De Maeseneer M, Brigido MK, Antic M, Lenchik L, Milants A, Vereecke E, Jager T, Shahabpour M. Ultrasound of the elbow with emphasis on detailed assessment of ligaments, tendons, and nerves. European journal of radiology. 2015 Apr:84(4):671-81. doi: 10.1016/j.ejrad.2014.12.007. Epub 2014 Dec 19     [PubMed PMID: 25638576]


Simonson S, Lott K, Major NM. Magnetic resonance imaging of the elbow. Seminars in roentgenology. 2010 Jul:45(3):180-93. doi: 10.1053/ Epub     [PubMed PMID: 20483114]


Simsek S, Er U, Demirci A, Sorar M. Operative illustrations of the Osborne's ligament. Turkish neurosurgery. 2011:21(2):269-70. doi: 10.5137/1019-5149.JTN.3764-10.1. Epub     [PubMed PMID: 21534217]

Level 3 (low-level) evidence


Bradshaw DY, Shefner JM. Ulnar neuropathy at the elbow. Neurologic clinics. 1999 Aug:17(3):447-61, v-vi     [PubMed PMID: 10393748]


Granger A, Sardi JP, Iwanaga J, Wilson TJ, Yang L, Loukas M, Oskouian RJ, Tubbs RS. Osborne's Ligament: A Review of its History, Anatomy, and Surgical Importance. Cureus. 2017 Mar 6:9(3):e1080. doi: 10.7759/cureus.1080. Epub 2017 Mar 6     [PubMed PMID: 28405530]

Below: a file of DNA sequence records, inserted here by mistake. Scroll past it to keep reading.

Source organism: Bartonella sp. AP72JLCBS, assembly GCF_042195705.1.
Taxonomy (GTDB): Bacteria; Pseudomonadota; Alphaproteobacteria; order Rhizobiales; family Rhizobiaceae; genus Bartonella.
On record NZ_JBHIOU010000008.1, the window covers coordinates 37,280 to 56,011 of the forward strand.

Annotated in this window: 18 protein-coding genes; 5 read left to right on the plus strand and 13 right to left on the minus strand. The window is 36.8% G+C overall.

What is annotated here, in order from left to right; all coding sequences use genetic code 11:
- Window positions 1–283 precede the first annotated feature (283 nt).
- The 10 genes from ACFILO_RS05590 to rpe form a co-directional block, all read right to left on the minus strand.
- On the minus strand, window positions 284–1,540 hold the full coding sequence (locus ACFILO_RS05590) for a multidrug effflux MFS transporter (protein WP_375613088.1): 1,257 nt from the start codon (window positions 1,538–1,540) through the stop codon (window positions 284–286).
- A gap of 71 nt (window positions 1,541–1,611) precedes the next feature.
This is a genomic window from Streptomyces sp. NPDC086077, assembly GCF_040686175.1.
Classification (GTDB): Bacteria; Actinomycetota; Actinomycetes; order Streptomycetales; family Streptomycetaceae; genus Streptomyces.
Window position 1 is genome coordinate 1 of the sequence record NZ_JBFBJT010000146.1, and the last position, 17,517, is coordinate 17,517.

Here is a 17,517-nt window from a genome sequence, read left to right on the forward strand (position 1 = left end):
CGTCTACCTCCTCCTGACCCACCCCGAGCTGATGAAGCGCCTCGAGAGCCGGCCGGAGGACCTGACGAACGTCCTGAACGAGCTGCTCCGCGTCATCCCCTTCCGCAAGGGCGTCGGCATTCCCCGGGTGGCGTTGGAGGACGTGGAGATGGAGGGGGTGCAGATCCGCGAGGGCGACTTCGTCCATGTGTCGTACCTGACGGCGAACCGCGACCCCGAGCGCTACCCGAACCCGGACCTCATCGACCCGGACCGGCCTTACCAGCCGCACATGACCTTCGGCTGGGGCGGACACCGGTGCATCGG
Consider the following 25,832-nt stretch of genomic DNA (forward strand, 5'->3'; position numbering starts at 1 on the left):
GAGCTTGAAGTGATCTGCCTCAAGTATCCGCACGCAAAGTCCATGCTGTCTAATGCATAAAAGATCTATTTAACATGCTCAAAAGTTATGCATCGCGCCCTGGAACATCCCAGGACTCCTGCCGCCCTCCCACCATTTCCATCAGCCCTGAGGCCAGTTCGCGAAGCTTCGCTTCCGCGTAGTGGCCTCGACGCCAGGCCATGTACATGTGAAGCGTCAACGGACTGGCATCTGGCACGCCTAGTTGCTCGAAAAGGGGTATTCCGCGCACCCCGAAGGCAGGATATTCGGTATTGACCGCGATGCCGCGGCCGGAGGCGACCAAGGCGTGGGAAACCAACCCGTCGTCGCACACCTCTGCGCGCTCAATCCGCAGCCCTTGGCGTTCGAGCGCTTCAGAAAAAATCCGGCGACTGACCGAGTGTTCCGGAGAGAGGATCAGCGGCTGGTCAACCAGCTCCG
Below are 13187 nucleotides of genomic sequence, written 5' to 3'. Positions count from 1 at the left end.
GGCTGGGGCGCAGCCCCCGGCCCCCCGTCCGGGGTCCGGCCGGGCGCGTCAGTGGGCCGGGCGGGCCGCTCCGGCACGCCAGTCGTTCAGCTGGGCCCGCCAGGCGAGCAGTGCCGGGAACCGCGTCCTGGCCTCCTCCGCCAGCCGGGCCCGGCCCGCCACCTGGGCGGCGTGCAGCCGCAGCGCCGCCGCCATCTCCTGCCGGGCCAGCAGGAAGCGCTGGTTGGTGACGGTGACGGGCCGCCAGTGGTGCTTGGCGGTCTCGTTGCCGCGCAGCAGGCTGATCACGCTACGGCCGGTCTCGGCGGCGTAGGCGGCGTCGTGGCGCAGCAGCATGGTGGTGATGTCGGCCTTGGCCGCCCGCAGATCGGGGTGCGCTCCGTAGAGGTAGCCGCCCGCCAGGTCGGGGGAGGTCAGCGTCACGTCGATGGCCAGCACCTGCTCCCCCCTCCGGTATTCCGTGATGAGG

Jie KE, van Dam LF, Verhagen TF, Hammacher ER. Extension test and ossal point tenderness cannot accurately exclude significant injury in acute elbow trauma. Annals of emergency medicine. 2014 Jul:64(1):74-8. doi: 10.1016/j.annemergmed.2014.01.022. Epub 2014 Feb 13     [PubMed PMID: 24530106]

Level 2 (mid-level) evidence


Bonfiglioli R, Lodi V, Tabanelli S, Violante FS. [Entrapment of the ulnar nerve at the elbow caused by repetitive movements: description of a clinical case]. La Medicina del lavoro. 1996 Mar-Apr:87(2):147-51     [PubMed PMID: 8926917]

Level 3 (low-level) evidence


Davidge KM, Gontre G, Tang D, Boyd KU, Yee A, Damiano MS, Mackinnon SE. The "hierarchical" Scratch Collapse Test for identifying multilevel ulnar nerve compression. Hand (New York, N.Y.). 2015 Sep:10(3):388-95. doi: 10.1007/s11552-014-9721-z. Epub     [PubMed PMID: 26330768]


Wali AR, Gabel B, Mitwalli M, Tubbs RS, Brown JM. Clarification of Eponymous Anatomical Terminology: Structures Named After Dr Geoffrey V. Osborne That Compress the Ulnar Nerve at the Elbow. Hand (New York, N.Y.). 2017 May 1:13(3):1558944717708030. doi: 10.1177/1558944717708030. Epub 2017 May 1     [PubMed PMID: 28503939]